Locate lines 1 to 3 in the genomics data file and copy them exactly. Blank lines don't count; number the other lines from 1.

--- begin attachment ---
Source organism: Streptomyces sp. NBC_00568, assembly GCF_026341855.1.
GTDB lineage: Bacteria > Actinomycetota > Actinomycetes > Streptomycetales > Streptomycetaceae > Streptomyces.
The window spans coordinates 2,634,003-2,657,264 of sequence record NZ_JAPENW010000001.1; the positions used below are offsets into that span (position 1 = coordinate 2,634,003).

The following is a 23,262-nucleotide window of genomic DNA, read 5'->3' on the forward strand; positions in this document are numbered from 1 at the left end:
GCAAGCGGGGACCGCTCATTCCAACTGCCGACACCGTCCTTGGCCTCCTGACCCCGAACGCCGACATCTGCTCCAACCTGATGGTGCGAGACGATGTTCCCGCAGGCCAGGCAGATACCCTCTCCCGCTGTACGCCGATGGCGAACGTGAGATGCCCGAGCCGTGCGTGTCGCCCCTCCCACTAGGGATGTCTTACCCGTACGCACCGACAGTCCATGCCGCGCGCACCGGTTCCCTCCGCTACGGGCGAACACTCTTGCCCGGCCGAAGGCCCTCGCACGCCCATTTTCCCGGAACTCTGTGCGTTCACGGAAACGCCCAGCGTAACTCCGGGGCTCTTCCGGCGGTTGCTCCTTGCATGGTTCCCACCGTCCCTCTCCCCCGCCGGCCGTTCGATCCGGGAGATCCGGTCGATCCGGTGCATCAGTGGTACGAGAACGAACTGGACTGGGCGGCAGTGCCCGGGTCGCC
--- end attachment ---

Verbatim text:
Source organism: Streptomyces sp. NBC_00568, assembly GCF_026341855.1.
GTDB lineage: Bacteria > Actinomycetota > Actinomycetes > Streptomycetales > Streptomycetaceae > Streptomyces.
The window spans coordinates 2,634,003-2,657,264 of sequence record NZ_JAPENW010000001.1; the positions used below are offsets into that span (position 1 = coordinate 2,634,003).